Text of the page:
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Fall 2006 Vol. 50, Number 3

The 2004-14 job outlook for people who don’t have a bachelor’s degree



—NUTSHELL:
If you want a job right after high school, projections show many openings will be available. But if you want a job with above-average earnings, you’ll probably need some training before you join the workforce.


—SNIPPET:
Good news for those not planning to earn a 4-year degree: Millions of job openings are projected for high school graduates over the 2004-14 decade, according to the U.S. Bureau of Labor Statistics (BLS).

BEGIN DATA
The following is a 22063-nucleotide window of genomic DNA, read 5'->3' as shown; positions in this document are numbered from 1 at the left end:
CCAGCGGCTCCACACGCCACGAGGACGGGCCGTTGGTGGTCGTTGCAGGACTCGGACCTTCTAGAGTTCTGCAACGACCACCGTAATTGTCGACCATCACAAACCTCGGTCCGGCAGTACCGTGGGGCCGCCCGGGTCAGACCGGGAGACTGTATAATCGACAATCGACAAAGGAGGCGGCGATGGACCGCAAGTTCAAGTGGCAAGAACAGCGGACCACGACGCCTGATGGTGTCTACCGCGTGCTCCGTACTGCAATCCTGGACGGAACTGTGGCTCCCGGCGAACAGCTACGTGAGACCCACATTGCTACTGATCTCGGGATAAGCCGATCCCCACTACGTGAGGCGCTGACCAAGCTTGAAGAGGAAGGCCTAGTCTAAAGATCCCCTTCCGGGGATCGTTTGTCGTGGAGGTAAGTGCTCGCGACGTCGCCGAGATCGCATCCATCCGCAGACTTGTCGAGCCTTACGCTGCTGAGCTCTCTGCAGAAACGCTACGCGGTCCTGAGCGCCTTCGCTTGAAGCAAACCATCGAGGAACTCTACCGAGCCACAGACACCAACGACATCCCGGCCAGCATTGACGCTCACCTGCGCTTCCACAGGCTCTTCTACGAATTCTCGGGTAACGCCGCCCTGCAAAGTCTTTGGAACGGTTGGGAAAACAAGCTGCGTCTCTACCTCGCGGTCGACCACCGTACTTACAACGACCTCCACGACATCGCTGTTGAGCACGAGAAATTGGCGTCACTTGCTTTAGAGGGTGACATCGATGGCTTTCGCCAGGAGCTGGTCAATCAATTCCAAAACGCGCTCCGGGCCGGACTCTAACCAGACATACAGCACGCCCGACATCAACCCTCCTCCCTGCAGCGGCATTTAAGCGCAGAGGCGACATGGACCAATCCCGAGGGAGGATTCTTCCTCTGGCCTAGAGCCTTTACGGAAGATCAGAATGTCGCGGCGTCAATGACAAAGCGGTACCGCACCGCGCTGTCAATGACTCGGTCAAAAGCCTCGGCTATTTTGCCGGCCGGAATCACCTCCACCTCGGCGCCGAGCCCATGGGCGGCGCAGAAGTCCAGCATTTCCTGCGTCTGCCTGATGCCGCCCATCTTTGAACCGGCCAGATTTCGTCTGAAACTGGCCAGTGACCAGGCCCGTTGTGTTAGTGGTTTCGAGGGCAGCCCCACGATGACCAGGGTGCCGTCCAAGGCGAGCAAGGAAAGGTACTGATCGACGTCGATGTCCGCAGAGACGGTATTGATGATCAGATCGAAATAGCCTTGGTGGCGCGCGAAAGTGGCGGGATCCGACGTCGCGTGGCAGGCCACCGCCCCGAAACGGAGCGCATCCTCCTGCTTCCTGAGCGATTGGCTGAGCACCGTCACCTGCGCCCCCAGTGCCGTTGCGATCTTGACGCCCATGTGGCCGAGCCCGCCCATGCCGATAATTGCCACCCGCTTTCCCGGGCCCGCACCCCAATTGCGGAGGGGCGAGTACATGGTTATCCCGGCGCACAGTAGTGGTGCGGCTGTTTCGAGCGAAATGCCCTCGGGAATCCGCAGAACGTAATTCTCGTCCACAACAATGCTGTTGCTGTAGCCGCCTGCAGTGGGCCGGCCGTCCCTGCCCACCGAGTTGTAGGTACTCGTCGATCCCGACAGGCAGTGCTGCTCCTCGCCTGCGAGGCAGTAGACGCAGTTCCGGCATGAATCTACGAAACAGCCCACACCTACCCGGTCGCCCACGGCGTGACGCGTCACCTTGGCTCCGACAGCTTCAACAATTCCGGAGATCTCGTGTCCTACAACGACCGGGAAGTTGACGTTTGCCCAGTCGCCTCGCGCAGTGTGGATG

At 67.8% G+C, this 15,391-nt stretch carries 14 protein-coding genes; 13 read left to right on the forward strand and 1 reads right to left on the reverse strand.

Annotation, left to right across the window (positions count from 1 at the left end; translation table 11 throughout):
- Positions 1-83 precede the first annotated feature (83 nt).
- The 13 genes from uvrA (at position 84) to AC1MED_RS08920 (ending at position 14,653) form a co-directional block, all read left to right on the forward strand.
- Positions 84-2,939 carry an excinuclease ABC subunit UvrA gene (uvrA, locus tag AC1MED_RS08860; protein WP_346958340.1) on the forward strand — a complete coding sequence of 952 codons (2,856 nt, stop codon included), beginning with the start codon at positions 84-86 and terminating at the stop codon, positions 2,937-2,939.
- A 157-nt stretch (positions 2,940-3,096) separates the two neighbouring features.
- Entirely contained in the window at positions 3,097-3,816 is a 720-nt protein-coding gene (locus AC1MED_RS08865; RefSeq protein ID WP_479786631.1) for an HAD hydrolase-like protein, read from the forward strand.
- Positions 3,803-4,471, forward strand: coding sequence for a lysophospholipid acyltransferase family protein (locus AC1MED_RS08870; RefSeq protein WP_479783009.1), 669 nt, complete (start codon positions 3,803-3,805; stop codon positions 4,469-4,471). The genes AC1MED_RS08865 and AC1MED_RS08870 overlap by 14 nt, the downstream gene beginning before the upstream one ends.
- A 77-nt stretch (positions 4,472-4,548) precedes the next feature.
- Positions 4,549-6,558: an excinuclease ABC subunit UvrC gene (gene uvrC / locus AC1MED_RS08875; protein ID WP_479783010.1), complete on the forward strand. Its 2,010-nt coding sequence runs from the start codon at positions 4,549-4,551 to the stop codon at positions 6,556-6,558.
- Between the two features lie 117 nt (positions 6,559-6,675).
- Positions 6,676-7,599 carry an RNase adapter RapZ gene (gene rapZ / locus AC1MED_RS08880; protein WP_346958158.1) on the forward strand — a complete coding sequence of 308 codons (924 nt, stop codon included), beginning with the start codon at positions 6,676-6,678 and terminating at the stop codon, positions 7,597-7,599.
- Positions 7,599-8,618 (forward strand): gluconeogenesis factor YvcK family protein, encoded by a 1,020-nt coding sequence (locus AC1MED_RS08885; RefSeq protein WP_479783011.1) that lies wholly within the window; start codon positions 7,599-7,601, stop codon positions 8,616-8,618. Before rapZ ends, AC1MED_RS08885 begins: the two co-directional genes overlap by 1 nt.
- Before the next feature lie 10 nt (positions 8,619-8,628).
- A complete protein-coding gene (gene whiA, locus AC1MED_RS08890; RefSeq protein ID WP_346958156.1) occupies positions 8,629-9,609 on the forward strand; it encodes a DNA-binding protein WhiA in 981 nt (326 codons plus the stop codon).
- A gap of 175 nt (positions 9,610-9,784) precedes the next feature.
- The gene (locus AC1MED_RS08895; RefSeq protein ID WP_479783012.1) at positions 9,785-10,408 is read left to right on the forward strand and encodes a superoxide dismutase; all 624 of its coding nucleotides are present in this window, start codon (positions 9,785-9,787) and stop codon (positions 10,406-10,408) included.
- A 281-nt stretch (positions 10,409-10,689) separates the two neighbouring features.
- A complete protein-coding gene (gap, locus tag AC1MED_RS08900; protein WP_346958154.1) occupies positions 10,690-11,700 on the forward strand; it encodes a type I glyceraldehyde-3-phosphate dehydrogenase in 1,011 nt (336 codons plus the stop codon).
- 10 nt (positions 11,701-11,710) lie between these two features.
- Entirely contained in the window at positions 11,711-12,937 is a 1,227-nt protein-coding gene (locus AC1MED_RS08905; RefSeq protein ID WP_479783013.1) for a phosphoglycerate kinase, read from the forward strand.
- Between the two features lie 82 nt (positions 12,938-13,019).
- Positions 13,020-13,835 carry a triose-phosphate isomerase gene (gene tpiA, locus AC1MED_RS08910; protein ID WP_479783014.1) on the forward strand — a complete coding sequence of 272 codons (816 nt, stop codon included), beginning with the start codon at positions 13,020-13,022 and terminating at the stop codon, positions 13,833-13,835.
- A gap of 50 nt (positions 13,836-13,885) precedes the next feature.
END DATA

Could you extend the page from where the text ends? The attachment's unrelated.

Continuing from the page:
But jobseekers will probably need training beyond a high school diploma, particularly if they want a job with high pay. That training could include taking a few college courses, getting an associate degree, training on the job in an apprenticeship program, or taking vocational classes at a technical school.

Which occupations should people prepare for? Which are expected to have the best prospects? Read on to discover the occupations that are projected to have the most openings over the 2004-14 decade for people who do not have a bachelor’s degree and which occupations tend to pay well. Next, learn more about career fields—including construction, maintenance and repair, healthcare, and computers—that are expected to provide many opportunities for new workers. A later section of this article describes in detail the methods used to develop this information.
 

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U.S. Department of Labor
Bureau of Labor Statistics

Last Updated: February 15, 2007